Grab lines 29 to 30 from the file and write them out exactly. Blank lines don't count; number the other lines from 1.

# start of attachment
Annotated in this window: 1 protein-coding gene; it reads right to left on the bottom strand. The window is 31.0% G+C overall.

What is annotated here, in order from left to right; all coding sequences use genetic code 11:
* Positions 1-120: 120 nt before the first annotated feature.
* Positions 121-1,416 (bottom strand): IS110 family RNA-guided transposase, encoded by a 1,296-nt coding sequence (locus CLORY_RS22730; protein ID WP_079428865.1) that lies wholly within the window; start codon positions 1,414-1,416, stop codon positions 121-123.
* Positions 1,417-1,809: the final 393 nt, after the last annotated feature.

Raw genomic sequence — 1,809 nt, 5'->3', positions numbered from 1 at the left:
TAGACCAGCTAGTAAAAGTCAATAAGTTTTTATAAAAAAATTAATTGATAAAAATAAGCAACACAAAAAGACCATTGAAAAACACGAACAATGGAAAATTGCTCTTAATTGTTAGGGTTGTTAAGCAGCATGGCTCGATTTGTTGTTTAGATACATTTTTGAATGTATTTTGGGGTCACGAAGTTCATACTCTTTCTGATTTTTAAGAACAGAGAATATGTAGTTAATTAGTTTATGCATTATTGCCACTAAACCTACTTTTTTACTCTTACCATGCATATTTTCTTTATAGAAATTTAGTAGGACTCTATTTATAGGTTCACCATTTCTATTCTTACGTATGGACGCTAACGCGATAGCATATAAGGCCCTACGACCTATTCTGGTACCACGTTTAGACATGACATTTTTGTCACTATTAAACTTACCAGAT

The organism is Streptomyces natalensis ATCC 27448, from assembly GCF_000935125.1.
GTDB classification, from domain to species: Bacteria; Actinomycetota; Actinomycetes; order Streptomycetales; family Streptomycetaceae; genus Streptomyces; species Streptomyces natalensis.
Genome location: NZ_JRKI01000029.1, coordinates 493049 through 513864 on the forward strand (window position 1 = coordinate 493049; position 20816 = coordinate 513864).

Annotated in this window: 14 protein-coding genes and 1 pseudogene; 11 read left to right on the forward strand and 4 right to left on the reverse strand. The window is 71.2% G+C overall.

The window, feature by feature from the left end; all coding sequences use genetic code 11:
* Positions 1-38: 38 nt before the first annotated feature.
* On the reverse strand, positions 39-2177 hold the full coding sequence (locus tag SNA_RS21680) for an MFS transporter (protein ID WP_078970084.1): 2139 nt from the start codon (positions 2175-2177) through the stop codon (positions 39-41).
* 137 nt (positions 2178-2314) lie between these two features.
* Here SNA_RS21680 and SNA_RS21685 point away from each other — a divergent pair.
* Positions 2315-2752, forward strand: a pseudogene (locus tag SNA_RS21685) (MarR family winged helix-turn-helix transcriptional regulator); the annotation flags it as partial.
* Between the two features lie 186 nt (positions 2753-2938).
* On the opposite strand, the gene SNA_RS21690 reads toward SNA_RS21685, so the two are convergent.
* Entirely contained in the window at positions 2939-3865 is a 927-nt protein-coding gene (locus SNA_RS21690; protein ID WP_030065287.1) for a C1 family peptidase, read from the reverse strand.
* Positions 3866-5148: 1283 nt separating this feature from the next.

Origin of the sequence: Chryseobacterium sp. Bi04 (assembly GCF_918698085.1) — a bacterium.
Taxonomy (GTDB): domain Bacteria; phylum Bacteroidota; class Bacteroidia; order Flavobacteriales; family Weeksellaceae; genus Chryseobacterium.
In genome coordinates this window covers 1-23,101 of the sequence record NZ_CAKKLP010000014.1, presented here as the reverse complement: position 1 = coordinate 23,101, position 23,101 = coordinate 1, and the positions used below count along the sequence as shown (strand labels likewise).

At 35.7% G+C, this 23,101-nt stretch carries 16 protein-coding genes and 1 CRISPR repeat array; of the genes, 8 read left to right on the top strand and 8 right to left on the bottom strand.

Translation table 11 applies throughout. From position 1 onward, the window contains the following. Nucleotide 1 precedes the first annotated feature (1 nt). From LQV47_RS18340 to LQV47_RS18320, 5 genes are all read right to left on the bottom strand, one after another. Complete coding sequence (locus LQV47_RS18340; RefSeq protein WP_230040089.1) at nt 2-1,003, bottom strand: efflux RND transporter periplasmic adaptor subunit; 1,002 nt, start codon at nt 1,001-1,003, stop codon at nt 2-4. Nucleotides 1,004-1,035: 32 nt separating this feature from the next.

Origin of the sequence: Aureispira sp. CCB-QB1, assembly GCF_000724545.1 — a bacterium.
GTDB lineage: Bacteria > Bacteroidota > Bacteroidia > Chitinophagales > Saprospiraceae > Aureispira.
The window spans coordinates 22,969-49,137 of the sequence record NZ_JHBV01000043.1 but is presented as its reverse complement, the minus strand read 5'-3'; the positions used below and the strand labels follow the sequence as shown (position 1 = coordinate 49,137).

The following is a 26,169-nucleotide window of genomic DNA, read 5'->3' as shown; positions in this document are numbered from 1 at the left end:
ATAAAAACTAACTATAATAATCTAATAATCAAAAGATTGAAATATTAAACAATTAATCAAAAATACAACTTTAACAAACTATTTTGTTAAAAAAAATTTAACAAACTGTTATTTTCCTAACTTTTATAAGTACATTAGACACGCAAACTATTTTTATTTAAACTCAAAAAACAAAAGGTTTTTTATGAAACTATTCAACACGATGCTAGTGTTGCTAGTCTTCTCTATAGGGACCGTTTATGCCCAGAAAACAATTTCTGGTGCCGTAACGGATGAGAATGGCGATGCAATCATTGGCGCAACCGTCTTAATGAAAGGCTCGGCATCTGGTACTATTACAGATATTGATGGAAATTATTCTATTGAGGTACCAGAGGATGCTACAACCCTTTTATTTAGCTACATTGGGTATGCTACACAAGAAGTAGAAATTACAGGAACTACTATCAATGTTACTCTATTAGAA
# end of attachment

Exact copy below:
The window spans coordinates 22,969-49,137 of the sequence record NZ_JHBV01000043.1 but is presented as its reverse complement, the minus strand read 5'-3'; the positions used below and the strand labels follow the sequence as shown (position 1 = coordinate 49,137).

The following is a 26,169-nucleotide window of genomic DNA, read 5'->3' as shown; positions in this document are numbered from 1 at the left end: